Cocoa plantations in east and central Java : optional economic life and replacement pattern

Date

1973

Authors

Sutardi

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Abstract

This thesis endeavours to evaluate the economic feasibility of establishing cocoa plantations in Central and East Java. The main objective of the analysis is to determine the optimal replacement period for three different methods of cocoa culture. Chapter 2 briefly describes cocoa plantation conditions in Central and East Java before and after World War II. In Central Java the area of cocoa plantation decreased from some 5,200 hectares (before World War II) to some 1,300 hectares (in 1971). In East Java the establishment of cocoa plantations was begun in 1950 and by 1971 had increased rapidly to 4,500 hectares. Chapter 3 briefly describes World cocoa production trends and prospects. World cocoa production and consumption was approximately 1.4 million metric tons in 1971. The F.A.O. has predicted that the annual growth rate of world cocoa production and consumption will be approximately 2.6 percent (F.A.O., Agricultural Commodity Projection, 1970-1980, 1970, Vol. l). World cocoa prices fluctuate widely but the long term trend lies between A.25 cents and 30 cents per pound. Chapter 4 discusses the theory of rotation length and presents the criteria for achieving maximum discounted profits. Maximum profit occurs when the level of average profit from over the rotation length equals the present value of the marginal profit from extending the rotation one unit of time.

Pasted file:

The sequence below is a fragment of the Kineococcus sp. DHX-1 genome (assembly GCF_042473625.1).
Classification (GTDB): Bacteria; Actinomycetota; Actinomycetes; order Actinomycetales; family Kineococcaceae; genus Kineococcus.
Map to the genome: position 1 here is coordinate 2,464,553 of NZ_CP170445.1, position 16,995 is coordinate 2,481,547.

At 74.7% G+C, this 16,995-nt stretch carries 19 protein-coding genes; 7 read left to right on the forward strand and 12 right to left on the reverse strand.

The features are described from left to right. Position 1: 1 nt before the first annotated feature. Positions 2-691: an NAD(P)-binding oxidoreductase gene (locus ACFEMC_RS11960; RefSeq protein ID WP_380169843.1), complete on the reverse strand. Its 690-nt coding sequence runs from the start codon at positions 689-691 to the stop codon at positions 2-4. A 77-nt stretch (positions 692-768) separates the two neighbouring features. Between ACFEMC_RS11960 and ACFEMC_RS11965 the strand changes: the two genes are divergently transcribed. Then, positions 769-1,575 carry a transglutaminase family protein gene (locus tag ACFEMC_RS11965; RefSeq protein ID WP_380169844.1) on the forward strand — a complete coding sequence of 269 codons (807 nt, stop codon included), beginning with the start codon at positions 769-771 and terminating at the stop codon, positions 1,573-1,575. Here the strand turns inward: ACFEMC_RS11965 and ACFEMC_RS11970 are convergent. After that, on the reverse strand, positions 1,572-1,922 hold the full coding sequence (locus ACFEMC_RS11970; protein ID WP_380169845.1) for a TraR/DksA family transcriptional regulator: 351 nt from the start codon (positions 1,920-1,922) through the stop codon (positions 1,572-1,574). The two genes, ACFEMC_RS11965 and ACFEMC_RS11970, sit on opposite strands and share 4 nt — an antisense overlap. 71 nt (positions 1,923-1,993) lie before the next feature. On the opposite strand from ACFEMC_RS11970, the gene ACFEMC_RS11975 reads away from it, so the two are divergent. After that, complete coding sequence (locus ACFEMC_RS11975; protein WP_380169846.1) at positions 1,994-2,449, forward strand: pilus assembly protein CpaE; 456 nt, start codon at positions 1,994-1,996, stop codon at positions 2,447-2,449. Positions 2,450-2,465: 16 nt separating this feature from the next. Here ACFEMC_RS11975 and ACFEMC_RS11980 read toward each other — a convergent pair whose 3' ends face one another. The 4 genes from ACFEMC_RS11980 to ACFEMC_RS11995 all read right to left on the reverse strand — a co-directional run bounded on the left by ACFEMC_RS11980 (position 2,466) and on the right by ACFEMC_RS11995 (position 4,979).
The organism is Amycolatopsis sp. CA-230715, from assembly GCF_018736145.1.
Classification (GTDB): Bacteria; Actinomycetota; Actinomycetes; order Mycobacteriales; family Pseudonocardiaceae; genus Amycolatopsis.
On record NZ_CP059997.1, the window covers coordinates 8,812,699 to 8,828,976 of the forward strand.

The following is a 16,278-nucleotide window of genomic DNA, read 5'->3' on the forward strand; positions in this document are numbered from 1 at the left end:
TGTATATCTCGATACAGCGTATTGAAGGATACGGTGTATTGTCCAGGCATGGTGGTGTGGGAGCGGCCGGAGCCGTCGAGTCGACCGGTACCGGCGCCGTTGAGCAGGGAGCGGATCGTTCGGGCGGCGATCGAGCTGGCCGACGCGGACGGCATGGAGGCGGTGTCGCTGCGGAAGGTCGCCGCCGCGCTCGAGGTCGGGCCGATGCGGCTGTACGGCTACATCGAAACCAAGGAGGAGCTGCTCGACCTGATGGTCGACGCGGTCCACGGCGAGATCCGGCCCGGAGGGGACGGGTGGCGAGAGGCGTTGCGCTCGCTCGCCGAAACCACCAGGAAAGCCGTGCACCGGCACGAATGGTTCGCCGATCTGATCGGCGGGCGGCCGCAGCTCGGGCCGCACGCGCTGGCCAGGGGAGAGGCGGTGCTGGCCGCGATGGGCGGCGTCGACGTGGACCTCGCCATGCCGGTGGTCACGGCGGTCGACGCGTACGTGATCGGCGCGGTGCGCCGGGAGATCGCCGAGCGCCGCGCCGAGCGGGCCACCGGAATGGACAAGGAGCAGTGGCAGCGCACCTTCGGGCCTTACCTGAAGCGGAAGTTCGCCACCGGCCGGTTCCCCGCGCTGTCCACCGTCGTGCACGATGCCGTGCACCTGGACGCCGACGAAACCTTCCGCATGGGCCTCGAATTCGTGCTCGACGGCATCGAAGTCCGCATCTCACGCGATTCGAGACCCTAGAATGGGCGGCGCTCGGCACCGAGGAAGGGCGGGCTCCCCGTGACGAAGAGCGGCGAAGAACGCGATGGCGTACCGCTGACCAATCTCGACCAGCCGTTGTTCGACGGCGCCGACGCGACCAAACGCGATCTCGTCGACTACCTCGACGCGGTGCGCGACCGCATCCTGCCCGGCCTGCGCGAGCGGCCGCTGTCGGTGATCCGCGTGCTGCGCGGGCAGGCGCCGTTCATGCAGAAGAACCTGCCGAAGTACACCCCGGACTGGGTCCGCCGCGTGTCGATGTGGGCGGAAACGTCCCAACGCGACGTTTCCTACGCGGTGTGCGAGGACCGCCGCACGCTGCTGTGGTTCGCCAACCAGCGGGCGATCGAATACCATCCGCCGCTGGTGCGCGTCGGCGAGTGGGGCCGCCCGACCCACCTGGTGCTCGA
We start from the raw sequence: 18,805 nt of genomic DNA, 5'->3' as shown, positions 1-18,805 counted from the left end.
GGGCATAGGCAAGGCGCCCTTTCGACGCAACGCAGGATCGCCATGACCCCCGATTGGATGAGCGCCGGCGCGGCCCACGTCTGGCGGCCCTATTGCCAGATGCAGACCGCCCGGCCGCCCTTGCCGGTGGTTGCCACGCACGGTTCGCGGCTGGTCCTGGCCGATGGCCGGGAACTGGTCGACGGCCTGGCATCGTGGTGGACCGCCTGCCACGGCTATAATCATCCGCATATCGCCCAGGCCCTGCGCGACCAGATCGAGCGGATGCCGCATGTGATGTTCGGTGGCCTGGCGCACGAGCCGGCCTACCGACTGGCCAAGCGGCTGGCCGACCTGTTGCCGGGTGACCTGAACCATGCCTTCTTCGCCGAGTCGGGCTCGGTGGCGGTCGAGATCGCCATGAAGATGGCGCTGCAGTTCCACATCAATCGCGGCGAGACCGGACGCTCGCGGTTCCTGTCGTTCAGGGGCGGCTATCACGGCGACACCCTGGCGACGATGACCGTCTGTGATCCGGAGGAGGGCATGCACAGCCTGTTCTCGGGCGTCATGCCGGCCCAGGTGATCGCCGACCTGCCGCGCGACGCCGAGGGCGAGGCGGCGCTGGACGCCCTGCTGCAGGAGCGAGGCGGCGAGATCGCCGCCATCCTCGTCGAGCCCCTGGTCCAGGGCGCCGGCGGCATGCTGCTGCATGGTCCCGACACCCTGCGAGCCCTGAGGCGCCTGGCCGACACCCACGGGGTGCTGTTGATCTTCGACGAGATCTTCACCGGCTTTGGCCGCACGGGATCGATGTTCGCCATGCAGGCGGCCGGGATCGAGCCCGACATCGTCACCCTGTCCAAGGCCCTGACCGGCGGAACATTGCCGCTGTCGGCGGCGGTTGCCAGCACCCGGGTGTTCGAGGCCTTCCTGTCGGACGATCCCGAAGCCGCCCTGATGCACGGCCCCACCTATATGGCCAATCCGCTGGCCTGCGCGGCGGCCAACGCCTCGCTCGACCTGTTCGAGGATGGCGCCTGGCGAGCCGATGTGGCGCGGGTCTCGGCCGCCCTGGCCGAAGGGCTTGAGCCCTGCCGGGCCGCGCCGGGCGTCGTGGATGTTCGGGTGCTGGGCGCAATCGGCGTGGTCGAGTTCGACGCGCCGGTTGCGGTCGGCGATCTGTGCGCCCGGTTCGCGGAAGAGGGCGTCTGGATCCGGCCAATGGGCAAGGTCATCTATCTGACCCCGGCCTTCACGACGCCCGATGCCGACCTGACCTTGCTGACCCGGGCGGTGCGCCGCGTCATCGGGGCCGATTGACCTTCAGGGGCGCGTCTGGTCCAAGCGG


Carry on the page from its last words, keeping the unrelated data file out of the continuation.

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Thesis (Masters)

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DOI

10.25911/5d7390db40d1d

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